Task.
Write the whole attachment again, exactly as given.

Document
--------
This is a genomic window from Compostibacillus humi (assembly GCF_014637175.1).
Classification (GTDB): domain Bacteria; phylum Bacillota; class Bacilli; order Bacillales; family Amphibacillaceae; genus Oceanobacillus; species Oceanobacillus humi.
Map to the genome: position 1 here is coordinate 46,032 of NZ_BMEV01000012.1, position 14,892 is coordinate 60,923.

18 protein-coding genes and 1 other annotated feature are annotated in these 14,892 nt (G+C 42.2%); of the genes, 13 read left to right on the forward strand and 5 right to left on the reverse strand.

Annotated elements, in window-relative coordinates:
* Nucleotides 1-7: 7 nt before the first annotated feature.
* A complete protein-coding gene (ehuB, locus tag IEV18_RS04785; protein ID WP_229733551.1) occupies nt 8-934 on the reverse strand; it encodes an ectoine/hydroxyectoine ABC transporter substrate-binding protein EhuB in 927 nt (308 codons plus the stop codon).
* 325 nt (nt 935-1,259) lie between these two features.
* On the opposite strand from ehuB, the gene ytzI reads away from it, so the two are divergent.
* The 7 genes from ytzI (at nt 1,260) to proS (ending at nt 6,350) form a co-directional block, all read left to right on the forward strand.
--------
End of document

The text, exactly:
This is a genomic window from Compostibacillus humi (assembly GCF_014637175.1).
Classification (GTDB): domain Bacteria; phylum Bacillota; class Bacilli; order Bacillales; family Amphibacillaceae; genus Oceanobacillus; species Oceanobacillus humi.
Map to the genome: position 1 here is coordinate 46,032 of NZ_BMEV01000012.1, position 14,892 is coordinate 60,923.

18 protein-coding genes and 1 other annotated feature are annotated in these 14,892 nt (G+C 42.2%); of the genes, 13 read left to right on the forward strand and 5 right to left on the reverse strand.

Annotated elements, in window-relative coordinates:
* Nucleotides 1-7: 7 nt before the first annotated feature.
* A complete protein-coding gene (ehuB, locus tag IEV18_RS04785; protein ID WP_229733551.1) occupies nt 8-934 on the reverse strand; it encodes an ectoine/hydroxyectoine ABC transporter substrate-binding protein EhuB in 927 nt (308 codons plus the stop codon).
* 325 nt (nt 935-1,259) lie between these two features.
* On the opposite strand from ehuB, the gene ytzI reads away from it, so the two are divergent.
* The 7 genes from ytzI (at nt 1,260) to proS (ending at nt 6,350) form a co-directional block, all read left to right on the forward strand.